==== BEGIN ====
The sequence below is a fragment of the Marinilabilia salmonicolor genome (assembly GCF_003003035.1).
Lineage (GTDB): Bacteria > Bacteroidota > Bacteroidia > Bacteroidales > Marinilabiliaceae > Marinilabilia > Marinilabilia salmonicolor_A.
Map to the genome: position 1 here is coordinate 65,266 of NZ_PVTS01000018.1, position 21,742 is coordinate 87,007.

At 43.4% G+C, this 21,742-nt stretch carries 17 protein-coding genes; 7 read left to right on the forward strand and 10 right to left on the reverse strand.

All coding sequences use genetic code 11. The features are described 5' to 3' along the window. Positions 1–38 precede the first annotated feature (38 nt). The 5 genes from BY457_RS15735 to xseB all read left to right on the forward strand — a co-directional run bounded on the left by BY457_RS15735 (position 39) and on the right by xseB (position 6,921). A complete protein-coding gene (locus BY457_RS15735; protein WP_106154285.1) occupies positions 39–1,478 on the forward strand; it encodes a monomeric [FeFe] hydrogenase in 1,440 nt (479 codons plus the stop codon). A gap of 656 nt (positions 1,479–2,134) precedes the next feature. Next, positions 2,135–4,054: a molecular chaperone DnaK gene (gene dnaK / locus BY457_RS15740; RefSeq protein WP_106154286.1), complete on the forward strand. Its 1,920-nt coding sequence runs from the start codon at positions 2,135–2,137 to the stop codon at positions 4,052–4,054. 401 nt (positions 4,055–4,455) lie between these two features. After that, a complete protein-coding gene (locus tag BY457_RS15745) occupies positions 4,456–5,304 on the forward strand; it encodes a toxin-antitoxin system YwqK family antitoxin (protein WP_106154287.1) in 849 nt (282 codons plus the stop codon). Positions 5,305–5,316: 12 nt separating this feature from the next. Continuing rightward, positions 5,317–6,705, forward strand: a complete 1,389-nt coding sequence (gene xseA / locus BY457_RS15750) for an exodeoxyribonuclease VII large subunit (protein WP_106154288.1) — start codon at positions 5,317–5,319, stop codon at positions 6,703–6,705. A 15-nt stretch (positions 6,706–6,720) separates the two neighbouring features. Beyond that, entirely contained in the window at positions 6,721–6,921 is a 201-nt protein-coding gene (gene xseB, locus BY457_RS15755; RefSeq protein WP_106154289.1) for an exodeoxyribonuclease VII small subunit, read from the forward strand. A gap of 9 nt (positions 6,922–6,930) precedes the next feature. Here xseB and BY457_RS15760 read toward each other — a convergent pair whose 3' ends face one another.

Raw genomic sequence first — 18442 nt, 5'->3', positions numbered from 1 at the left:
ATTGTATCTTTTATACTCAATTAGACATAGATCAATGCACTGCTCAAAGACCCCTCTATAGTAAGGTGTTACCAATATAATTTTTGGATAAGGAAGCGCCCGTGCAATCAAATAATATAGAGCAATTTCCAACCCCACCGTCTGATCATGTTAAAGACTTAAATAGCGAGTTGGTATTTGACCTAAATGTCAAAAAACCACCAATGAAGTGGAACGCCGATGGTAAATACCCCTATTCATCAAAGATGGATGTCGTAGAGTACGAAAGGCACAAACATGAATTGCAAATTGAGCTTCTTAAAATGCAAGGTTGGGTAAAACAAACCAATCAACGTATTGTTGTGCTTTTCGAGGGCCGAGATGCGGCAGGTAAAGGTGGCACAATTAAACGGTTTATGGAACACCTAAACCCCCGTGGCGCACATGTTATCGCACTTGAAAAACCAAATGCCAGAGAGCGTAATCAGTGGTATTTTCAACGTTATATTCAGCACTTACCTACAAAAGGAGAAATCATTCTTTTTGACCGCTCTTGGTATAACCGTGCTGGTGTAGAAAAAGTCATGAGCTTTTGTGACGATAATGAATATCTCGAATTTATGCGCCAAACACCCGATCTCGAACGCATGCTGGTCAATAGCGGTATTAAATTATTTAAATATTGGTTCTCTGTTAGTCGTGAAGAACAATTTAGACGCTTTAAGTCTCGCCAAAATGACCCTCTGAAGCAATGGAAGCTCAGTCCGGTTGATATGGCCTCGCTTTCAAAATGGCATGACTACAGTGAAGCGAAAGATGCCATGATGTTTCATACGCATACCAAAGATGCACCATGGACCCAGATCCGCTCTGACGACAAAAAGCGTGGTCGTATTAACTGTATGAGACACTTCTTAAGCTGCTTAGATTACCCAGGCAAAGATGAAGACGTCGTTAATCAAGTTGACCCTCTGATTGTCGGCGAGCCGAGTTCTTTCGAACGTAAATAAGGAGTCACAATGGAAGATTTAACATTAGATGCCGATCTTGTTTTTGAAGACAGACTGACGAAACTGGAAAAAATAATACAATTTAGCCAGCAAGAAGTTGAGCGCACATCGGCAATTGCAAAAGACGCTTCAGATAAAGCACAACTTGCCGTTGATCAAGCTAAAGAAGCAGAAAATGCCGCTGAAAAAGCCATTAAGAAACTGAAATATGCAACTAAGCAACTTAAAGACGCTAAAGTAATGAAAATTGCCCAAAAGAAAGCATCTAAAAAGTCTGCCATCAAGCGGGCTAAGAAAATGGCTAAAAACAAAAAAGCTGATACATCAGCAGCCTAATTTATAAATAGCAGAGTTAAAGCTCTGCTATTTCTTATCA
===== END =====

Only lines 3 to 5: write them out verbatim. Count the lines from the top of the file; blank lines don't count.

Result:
Map to the genome: position 1 here is coordinate 65,266 of NZ_PVTS01000018.1, position 21,742 is coordinate 87,007.

At 43.4% G+C, this 21,742-nt stretch carries 17 protein-coding genes; 7 read left to right on the forward strand and 10 right to left on the reverse strand.

All coding sequences use genetic code 11. The features are described 5' to 3' along the window. Positions 1–38 precede the first annotated feature (38 nt). The 5 genes from BY457_RS15735 to xseB all read left to right on the forward strand — a co-directional run bounded on the left by BY457_RS15735 (position 39) and on the right by xseB (position 6,921). A complete protein-coding gene (locus BY457_RS15735; protein WP_106154285.1) occupies positions 39–1,478 on the forward strand; it encodes a monomeric [FeFe] hydrogenase in 1,440 nt (479 codons plus the stop codon). A gap of 656 nt (positions 1,479–2,134) precedes the next feature. Next, positions 2,135–4,054: a molecular chaperone DnaK gene (gene dnaK / locus BY457_RS15740; RefSeq protein WP_106154286.1), complete on the forward strand. Its 1,920-nt coding sequence runs from the start codon at positions 2,135–2,137 to the stop codon at positions 4,052–4,054. 401 nt (positions 4,055–4,455) lie between these two features. After that, a complete protein-coding gene (locus tag BY457_RS15745) occupies positions 4,456–5,304 on the forward strand; it encodes a toxin-antitoxin system YwqK family antitoxin (protein WP_106154287.1) in 849 nt (282 codons plus the stop codon). Positions 5,305–5,316: 12 nt separating this feature from the next. Continuing rightward, positions 5,317–6,705, forward strand: a complete 1,389-nt coding sequence (gene xseA / locus BY457_RS15750) for an exodeoxyribonuclease VII large subunit (protein WP_106154288.1) — start codon at positions 5,317–5,319, stop codon at positions 6,703–6,705. A 15-nt stretch (positions 6,706–6,720) separates the two neighbouring features. Beyond that, entirely contained in the window at positions 6,721–6,921 is a 201-nt protein-coding gene (gene xseB, locus BY457_RS15755; RefSeq protein WP_106154289.1) for an exodeoxyribonuclease VII small subunit, read from the forward strand. A gap of 9 nt (positions 6,922–6,930) precedes the next feature. Here xseB and BY457_RS15760 read toward each other — a convergent pair whose 3' ends face one another.